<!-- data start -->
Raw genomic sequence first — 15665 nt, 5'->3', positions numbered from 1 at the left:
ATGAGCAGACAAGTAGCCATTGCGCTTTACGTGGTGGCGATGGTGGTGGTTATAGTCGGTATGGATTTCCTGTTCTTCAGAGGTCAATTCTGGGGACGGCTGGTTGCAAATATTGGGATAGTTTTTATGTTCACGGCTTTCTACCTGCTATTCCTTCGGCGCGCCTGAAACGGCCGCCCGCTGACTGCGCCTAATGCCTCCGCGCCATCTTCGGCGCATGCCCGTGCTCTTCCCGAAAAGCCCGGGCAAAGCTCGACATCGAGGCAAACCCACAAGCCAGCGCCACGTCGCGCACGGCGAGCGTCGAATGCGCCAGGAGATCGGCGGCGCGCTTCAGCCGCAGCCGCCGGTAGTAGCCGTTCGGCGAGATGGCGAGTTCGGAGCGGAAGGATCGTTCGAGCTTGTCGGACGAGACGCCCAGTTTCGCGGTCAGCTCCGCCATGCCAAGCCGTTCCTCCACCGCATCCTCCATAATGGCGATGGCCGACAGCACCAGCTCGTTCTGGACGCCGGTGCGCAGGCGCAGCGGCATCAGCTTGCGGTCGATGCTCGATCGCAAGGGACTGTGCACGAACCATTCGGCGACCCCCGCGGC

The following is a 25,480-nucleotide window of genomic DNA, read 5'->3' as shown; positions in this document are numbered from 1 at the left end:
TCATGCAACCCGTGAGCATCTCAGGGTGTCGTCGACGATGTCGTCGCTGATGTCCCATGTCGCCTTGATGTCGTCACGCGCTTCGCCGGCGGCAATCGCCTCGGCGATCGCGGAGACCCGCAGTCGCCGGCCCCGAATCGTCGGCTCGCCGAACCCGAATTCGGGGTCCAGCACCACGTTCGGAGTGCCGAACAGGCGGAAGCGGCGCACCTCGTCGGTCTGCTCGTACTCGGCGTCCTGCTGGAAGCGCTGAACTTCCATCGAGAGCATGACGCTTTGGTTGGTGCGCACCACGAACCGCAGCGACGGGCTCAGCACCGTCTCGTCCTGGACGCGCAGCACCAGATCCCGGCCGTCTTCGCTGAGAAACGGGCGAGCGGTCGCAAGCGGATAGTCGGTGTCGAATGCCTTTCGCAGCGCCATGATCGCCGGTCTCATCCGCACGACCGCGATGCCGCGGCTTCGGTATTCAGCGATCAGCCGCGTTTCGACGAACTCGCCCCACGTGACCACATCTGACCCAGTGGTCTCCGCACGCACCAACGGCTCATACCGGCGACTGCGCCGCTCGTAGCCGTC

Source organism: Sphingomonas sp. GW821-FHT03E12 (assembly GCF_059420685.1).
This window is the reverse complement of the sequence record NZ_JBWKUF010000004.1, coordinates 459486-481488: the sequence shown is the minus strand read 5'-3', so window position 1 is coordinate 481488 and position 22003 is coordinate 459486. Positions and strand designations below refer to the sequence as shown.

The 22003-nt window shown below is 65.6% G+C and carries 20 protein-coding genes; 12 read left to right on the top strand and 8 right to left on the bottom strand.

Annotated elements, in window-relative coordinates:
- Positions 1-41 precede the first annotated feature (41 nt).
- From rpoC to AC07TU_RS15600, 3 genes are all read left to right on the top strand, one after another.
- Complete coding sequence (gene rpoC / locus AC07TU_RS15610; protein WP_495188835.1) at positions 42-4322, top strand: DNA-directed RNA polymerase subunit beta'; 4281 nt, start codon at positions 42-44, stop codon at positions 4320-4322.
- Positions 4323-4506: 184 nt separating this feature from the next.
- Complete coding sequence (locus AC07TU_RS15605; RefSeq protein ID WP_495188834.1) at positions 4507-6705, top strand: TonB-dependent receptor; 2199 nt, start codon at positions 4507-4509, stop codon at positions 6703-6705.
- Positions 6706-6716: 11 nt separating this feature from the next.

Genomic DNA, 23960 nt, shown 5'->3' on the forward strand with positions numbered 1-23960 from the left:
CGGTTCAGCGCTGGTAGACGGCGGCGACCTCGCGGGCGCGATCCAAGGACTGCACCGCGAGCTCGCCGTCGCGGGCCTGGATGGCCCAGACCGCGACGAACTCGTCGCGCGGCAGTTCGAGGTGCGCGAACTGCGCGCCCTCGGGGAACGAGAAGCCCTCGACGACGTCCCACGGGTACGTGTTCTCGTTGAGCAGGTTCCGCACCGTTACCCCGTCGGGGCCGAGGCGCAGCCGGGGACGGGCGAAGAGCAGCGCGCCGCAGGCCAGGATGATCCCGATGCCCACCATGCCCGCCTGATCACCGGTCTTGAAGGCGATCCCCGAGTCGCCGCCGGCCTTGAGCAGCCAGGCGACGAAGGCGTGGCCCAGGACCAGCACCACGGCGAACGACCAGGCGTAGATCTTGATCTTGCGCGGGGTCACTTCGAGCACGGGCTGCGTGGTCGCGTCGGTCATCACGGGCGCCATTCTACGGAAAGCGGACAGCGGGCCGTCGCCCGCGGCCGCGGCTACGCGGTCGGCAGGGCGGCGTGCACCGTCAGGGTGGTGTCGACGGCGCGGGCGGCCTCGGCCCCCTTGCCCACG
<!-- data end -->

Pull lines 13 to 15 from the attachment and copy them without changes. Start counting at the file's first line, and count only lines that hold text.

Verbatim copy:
- Complete coding sequence (locus AC07TU_RS15605; RefSeq protein ID WP_495188834.1) at positions 4507-6705, top strand: TonB-dependent receptor; 2199 nt, start codon at positions 4507-4509, stop codon at positions 6703-6705.
- Positions 6706-6716: 11 nt separating this feature from the next.

Genomic DNA, 23960 nt, shown 5'->3' on the forward strand with positions numbered 1-23960 from the left: